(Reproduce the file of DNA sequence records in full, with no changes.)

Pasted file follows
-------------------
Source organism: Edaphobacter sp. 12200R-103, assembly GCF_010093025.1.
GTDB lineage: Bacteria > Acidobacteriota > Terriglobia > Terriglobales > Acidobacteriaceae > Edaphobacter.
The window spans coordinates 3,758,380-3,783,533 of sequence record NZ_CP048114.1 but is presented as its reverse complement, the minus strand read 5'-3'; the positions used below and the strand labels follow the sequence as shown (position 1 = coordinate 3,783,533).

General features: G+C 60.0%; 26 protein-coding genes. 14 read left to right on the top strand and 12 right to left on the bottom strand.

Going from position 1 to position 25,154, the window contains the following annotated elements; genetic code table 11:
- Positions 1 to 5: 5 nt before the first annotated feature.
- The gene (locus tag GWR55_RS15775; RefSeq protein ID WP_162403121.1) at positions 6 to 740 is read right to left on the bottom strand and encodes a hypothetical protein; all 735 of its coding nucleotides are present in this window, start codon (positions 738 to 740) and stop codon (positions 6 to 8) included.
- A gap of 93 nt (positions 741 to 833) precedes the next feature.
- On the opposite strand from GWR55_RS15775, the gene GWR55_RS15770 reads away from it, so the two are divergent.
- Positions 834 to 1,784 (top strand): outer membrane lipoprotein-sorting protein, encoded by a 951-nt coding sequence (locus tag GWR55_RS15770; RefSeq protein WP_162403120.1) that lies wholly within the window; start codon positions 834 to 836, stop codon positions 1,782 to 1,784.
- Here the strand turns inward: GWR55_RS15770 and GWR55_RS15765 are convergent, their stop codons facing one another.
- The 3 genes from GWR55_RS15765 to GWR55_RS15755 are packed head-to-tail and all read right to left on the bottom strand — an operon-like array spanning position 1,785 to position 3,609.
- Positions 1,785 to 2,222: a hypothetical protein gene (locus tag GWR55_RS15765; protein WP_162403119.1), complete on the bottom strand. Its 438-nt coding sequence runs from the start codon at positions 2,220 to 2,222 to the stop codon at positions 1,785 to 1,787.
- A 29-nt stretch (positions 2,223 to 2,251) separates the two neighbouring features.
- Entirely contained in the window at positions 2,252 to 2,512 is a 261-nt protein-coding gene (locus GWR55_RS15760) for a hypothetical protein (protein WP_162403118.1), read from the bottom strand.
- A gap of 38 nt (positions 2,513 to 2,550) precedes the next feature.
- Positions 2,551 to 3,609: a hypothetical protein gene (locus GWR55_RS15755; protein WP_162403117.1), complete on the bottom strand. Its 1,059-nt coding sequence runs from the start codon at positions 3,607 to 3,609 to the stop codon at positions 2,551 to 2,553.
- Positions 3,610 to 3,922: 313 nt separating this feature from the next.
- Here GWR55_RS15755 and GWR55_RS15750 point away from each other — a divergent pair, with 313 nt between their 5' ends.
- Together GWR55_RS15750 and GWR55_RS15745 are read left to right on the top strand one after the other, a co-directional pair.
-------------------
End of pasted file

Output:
Source organism: Edaphobacter sp. 12200R-103, assembly GCF_010093025.1.
GTDB lineage: Bacteria > Acidobacteriota > Terriglobia > Terriglobales > Acidobacteriaceae > Edaphobacter.
The window spans coordinates 3,758,380-3,783,533 of sequence record NZ_CP048114.1 but is presented as its reverse complement, the minus strand read 5'-3'; the positions used below and the strand labels follow the sequence as shown (position 1 = coordinate 3,783,533).

General features: G+C 60.0%; 26 protein-coding genes. 14 read left to right on the top strand and 12 right to left on the bottom strand.

Going from position 1 to position 25,154, the window contains the following annotated elements; genetic code table 11:
- Positions 1 to 5: 5 nt before the first annotated feature.
- The gene (locus tag GWR55_RS15775; RefSeq protein ID WP_162403121.1) at positions 6 to 740 is read right to left on the bottom strand and encodes a hypothetical protein; all 735 of its coding nucleotides are present in this window, start codon (positions 738 to 740) and stop codon (positions 6 to 8) included.
- A gap of 93 nt (positions 741 to 833) precedes the next feature.
- On the opposite strand from GWR55_RS15775, the gene GWR55_RS15770 reads away from it, so the two are divergent.
- Positions 834 to 1,784 (top strand): outer membrane lipoprotein-sorting protein, encoded by a 951-nt coding sequence (locus tag GWR55_RS15770; RefSeq protein WP_162403120.1) that lies wholly within the window; start codon positions 834 to 836, stop codon positions 1,782 to 1,784.
- Here the strand turns inward: GWR55_RS15770 and GWR55_RS15765 are convergent, their stop codons facing one another.
- The 3 genes from GWR55_RS15765 to GWR55_RS15755 are packed head-to-tail and all read right to left on the bottom strand — an operon-like array spanning position 1,785 to position 3,609.
- Positions 1,785 to 2,222: a hypothetical protein gene (locus tag GWR55_RS15765; protein WP_162403119.1), complete on the bottom strand. Its 438-nt coding sequence runs from the start codon at positions 2,220 to 2,222 to the stop codon at positions 1,785 to 1,787.
- A 29-nt stretch (positions 2,223 to 2,251) separates the two neighbouring features.
- Entirely contained in the window at positions 2,252 to 2,512 is a 261-nt protein-coding gene (locus GWR55_RS15760) for a hypothetical protein (protein WP_162403118.1), read from the bottom strand.
- A gap of 38 nt (positions 2,513 to 2,550) precedes the next feature.
- Positions 2,551 to 3,609: a hypothetical protein gene (locus GWR55_RS15755; protein WP_162403117.1), complete on the bottom strand. Its 1,059-nt coding sequence runs from the start codon at positions 3,607 to 3,609 to the stop codon at positions 2,551 to 2,553.
- Positions 3,610 to 3,922: 313 nt separating this feature from the next.
- Here GWR55_RS15755 and GWR55_RS15750 point away from each other — a divergent pair, with 313 nt between their 5' ends.
- Together GWR55_RS15750 and GWR55_RS15745 are read left to right on the top strand one after the other, a co-directional pair.